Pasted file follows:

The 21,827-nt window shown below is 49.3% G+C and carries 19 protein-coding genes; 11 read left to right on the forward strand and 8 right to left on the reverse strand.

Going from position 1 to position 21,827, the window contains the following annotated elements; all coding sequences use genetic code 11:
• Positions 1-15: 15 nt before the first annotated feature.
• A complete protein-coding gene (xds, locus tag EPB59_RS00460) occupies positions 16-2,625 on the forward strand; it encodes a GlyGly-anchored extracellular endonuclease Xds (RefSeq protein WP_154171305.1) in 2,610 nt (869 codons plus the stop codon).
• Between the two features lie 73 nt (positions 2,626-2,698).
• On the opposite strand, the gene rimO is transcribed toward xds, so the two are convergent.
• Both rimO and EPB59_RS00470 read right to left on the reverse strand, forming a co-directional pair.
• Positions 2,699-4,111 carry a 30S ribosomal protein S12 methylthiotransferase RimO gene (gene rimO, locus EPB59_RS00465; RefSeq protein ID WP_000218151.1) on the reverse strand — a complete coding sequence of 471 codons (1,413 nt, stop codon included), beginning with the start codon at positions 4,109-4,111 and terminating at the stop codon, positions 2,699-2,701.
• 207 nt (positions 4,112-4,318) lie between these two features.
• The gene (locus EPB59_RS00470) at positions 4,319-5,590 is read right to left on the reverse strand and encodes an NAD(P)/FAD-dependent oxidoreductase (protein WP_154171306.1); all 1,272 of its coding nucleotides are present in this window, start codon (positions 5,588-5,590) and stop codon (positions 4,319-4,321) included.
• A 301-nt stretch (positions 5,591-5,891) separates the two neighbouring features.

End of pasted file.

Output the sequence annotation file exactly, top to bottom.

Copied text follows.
The 21,827-nt window shown below is 49.3% G+C and carries 19 protein-coding genes; 11 read left to right on the forward strand and 8 right to left on the reverse strand.

Going from position 1 to position 21,827, the window contains the following annotated elements; all coding sequences use genetic code 11:
• Positions 1-15: 15 nt before the first annotated feature.
• A complete protein-coding gene (xds, locus tag EPB59_RS00460) occupies positions 16-2,625 on the forward strand; it encodes a GlyGly-anchored extracellular endonuclease Xds (RefSeq protein WP_154171305.1) in 2,610 nt (869 codons plus the stop codon).
• Between the two features lie 73 nt (positions 2,626-2,698).
• On the opposite strand, the gene rimO is transcribed toward xds, so the two are convergent.
• Both rimO and EPB59_RS00470 read right to left on the reverse strand, forming a co-directional pair.
• Positions 2,699-4,111 carry a 30S ribosomal protein S12 methylthiotransferase RimO gene (gene rimO, locus EPB59_RS00465; RefSeq protein ID WP_000218151.1) on the reverse strand — a complete coding sequence of 471 codons (1,413 nt, stop codon included), beginning with the start codon at positions 4,109-4,111 and terminating at the stop codon, positions 2,699-2,701.
• 207 nt (positions 4,112-4,318) lie between these two features.
• The gene (locus EPB59_RS00470) at positions 4,319-5,590 is read right to left on the reverse strand and encodes an NAD(P)/FAD-dependent oxidoreductase (protein WP_154171306.1); all 1,272 of its coding nucleotides are present in this window, start codon (positions 5,588-5,590) and stop codon (positions 4,319-4,321) included.
• A 301-nt stretch (positions 5,591-5,891) separates the two neighbouring features.